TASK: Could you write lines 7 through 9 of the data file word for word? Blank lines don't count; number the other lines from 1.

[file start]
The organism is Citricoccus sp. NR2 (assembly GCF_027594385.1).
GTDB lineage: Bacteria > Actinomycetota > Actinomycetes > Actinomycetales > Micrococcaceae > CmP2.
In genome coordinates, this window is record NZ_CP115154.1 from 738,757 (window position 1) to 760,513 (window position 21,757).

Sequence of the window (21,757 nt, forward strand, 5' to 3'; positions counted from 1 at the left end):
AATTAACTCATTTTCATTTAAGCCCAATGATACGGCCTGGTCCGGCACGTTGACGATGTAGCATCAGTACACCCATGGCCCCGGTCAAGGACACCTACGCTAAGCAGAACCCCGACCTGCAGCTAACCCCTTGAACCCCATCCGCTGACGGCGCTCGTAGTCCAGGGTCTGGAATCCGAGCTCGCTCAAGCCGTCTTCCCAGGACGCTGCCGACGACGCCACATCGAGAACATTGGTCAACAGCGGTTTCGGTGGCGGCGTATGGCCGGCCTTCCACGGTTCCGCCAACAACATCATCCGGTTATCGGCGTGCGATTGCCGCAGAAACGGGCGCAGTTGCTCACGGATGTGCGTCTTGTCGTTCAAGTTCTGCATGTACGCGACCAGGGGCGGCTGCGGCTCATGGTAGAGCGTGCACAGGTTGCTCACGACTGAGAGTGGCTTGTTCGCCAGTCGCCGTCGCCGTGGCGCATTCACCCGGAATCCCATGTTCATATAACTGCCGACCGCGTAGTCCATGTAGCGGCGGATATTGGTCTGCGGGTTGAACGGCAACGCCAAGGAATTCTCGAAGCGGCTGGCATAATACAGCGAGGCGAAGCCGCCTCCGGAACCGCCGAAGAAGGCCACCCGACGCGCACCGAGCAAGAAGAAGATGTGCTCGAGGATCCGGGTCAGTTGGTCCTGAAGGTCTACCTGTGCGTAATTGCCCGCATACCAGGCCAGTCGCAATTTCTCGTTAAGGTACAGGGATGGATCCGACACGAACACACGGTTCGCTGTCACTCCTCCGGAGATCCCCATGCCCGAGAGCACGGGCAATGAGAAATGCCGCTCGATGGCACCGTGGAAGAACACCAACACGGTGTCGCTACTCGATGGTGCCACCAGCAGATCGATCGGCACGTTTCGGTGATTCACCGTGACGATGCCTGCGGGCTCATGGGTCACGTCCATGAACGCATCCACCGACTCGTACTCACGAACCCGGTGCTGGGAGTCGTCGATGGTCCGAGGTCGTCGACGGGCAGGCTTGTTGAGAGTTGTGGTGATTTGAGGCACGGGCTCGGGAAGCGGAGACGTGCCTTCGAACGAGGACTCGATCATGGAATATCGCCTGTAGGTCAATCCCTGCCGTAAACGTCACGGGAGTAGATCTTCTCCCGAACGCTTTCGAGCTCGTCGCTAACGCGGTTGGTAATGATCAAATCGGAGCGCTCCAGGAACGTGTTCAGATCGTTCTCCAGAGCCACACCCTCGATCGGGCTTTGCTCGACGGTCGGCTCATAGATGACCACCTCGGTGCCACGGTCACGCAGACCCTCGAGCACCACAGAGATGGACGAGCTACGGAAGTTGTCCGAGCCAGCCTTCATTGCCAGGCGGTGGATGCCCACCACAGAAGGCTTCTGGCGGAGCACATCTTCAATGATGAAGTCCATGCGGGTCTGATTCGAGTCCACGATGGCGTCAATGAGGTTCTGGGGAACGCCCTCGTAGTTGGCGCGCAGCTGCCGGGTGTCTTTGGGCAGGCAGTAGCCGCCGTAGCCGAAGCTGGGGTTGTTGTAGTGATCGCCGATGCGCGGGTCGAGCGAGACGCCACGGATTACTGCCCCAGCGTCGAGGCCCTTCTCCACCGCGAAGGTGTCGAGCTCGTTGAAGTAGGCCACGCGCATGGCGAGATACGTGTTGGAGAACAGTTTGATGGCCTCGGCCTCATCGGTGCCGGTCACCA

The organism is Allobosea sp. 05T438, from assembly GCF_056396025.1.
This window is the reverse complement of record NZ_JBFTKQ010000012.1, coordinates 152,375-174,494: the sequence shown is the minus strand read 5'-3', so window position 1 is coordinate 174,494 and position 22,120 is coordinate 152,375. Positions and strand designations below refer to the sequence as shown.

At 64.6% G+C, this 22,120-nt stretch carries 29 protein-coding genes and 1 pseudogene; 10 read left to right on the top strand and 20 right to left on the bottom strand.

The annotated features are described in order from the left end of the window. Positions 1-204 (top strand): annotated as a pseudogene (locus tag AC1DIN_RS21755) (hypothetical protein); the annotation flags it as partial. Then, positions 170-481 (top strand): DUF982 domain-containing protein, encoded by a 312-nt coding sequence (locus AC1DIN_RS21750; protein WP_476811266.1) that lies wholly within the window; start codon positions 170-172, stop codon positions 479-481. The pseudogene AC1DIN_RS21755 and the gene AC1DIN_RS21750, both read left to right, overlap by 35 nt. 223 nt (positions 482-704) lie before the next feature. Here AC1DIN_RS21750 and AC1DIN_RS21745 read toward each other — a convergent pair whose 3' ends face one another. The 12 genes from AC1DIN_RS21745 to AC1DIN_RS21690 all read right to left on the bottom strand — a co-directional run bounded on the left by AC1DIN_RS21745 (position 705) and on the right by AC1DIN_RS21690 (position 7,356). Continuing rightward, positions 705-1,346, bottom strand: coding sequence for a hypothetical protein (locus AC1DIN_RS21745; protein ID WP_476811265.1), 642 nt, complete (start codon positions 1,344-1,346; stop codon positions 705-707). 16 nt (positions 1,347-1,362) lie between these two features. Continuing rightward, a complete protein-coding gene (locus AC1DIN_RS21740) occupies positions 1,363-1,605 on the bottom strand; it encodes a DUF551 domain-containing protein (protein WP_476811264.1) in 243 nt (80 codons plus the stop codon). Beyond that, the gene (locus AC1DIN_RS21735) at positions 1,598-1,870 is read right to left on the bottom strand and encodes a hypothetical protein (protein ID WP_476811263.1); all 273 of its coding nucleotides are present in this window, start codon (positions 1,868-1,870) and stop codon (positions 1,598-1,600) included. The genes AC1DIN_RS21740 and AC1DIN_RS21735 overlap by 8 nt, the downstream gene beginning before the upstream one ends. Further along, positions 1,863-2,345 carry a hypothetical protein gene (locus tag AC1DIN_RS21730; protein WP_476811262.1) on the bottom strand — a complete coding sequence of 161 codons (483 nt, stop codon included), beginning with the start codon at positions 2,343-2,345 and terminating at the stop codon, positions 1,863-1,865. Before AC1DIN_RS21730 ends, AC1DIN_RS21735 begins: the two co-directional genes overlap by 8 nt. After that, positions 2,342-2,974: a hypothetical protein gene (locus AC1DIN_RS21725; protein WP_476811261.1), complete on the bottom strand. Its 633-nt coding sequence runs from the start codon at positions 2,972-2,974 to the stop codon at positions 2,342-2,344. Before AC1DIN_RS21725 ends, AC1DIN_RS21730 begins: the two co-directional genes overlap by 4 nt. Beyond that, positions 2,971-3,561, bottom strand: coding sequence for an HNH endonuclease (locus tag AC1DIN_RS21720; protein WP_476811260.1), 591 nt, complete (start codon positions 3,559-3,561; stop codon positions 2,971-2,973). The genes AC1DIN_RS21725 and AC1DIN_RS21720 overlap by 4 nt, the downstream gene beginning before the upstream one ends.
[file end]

This window is the reverse complement of record NZ_JBFTKQ010000012.1, coordinates 152,375-174,494: the sequence shown is the minus strand read 5'-3', so window position 1 is coordinate 174,494 and position 22,120 is coordinate 152,375. Positions and strand designations below refer to the sequence as shown.

At 64.6% G+C, this 22,120-nt stretch carries 29 protein-coding genes and 1 pseudogene; 10 read left to right on the top strand and 20 right to left on the bottom strand.

The annotated features are described in order from the left end of the window. Positions 1-204 (top strand): annotated as a pseudogene (locus tag AC1DIN_RS21755) (hypothetical protein); the annotation flags it as partial. Then, positions 170-481 (top strand): DUF982 domain-containing protein, encoded by a 312-nt coding sequence (locus AC1DIN_RS21750; protein WP_476811266.1) that lies wholly within the window; start codon positions 170-172, stop codon positions 479-481. The pseudogene AC1DIN_RS21755 and the gene AC1DIN_RS21750, both read left to right, overlap by 35 nt. 223 nt (positions 482-704) lie before the next feature. Here AC1DIN_RS21750 and AC1DIN_RS21745 read toward each other — a convergent pair whose 3' ends face one another. The 12 genes from AC1DIN_RS21745 to AC1DIN_RS21690 all read right to left on the bottom strand — a co-directional run bounded on the left by AC1DIN_RS21745 (position 705) and on the right by AC1DIN_RS21690 (position 7,356). Continuing rightward, positions 705-1,346, bottom strand: coding sequence for a hypothetical protein (locus AC1DIN_RS21745; protein ID WP_476811265.1), 642 nt, complete (start codon positions 1,344-1,346; stop codon positions 705-707). 16 nt (positions 1,347-1,362) lie between these two features. Continuing rightward, a complete protein-coding gene (locus AC1DIN_RS21740) occupies positions 1,363-1,605 on the bottom strand; it encodes a DUF551 domain-containing protein (protein WP_476811264.1) in 243 nt (80 codons plus the stop codon). Beyond that, the gene (locus AC1DIN_RS21735) at positions 1,598-1,870 is read right to left on the bottom strand and encodes a hypothetical protein (protein ID WP_476811263.1); all 273 of its coding nucleotides are present in this window, start codon (positions 1,868-1,870) and stop codon (positions 1,598-1,600) included. The genes AC1DIN_RS21740 and AC1DIN_RS21735 overlap by 8 nt, the downstream gene beginning before the upstream one ends. Further along, positions 1,863-2,345 carry a hypothetical protein gene (locus tag AC1DIN_RS21730; protein WP_476811262.1) on the bottom strand — a complete coding sequence of 161 codons (483 nt, stop codon included), beginning with the start codon at positions 2,343-2,345 and terminating at the stop codon, positions 1,863-1,865. Before AC1DIN_RS21730 ends, AC1DIN_RS21735 begins: the two co-directional genes overlap by 8 nt. After that, positions 2,342-2,974: a hypothetical protein gene (locus AC1DIN_RS21725; protein WP_476811261.1), complete on the bottom strand. Its 633-nt coding sequence runs from the start codon at positions 2,972-2,974 to the stop codon at positions 2,342-2,344. Before AC1DIN_RS21725 ends, AC1DIN_RS21730 begins: the two co-directional genes overlap by 4 nt. Beyond that, positions 2,971-3,561, bottom strand: coding sequence for an HNH endonuclease (locus tag AC1DIN_RS21720; protein WP_476811260.1), 591 nt, complete (start codon positions 3,559-3,561; stop codon positions 2,971-2,973). The genes AC1DIN_RS21725 and AC1DIN_RS21720 overlap by 4 nt, the downstream gene beginning before the upstream one ends.